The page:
Unfortunately, strong political will on mental health reform seems to be the exception rather than the norm. The 2020 Atlas revealed that only roughly one of every five countries has a national mental health policy or plan it is implementing that aligns with at least one of five human rights indicators. Similarly, only one of every four countries has integrated mental health into primary care. If 80 percent of countries are expected to meet these criteria by 2030, governments should be pushed to implement changes promptly.
Many incentives could be promoted to encourage politicians to enact mental health reform. Mental health’s relative novelty in global health priorities and its massive return on investment—$4 for every $1 spent on scaling up treatment for just depression and anxiety—make it an issue ripe for development. Depression and anxiety alone cost the world $925 billion annually and have resulted in twelve billion productive days lost each year, making the economic argument for addressing mental health cogent.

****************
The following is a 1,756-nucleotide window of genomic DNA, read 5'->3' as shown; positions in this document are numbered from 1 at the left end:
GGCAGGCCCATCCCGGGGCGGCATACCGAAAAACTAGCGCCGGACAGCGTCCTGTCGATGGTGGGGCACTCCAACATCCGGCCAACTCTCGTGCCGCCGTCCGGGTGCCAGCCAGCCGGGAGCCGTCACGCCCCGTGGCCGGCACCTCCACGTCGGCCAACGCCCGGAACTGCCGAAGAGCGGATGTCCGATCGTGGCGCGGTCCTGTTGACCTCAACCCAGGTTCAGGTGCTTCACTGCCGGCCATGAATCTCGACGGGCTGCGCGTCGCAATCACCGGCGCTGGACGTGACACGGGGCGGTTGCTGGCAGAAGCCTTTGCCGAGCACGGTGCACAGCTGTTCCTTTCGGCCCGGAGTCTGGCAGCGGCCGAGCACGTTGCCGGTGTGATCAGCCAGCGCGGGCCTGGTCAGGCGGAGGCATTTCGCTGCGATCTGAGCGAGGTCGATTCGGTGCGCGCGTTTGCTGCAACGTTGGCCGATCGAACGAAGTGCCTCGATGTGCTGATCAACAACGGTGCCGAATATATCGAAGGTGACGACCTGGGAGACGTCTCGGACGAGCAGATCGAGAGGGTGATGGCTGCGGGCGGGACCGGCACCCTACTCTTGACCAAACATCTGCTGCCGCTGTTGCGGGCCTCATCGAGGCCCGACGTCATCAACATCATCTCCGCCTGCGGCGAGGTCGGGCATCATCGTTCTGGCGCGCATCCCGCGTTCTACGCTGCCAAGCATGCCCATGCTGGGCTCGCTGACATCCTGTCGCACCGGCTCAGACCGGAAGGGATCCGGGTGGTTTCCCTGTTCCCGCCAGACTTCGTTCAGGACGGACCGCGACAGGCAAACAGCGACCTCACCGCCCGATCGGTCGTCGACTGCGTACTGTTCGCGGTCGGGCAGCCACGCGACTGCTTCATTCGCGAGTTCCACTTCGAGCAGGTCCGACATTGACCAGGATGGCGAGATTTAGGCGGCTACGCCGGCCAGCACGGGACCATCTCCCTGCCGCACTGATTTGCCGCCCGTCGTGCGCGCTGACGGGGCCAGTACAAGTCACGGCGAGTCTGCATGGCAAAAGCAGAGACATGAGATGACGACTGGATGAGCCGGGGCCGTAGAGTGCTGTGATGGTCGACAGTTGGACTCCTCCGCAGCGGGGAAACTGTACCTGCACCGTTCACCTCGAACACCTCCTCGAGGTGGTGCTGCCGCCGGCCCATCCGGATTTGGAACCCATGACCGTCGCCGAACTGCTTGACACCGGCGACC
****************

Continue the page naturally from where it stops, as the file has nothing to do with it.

Ezra Susser, professor of psychiatry and cofounder of the global mental health program at Columbia University, also notes the impact of advocacy in bringing awareness to mental health conditions: “Social movements that bring together grassroots organizers, including those with mental health conditions, and advocates who could influence policies [are the most effective ways to increase political will].”
For politicians for whom such incentives are still not enough, Van Ommeren insists still another great incentive — political legacy. “There is a huge incentive for politicians to do something about mental health that hasn’t been done before . . . [the] legacy argument for politicians is quite dramatic and would be a very good incentive.”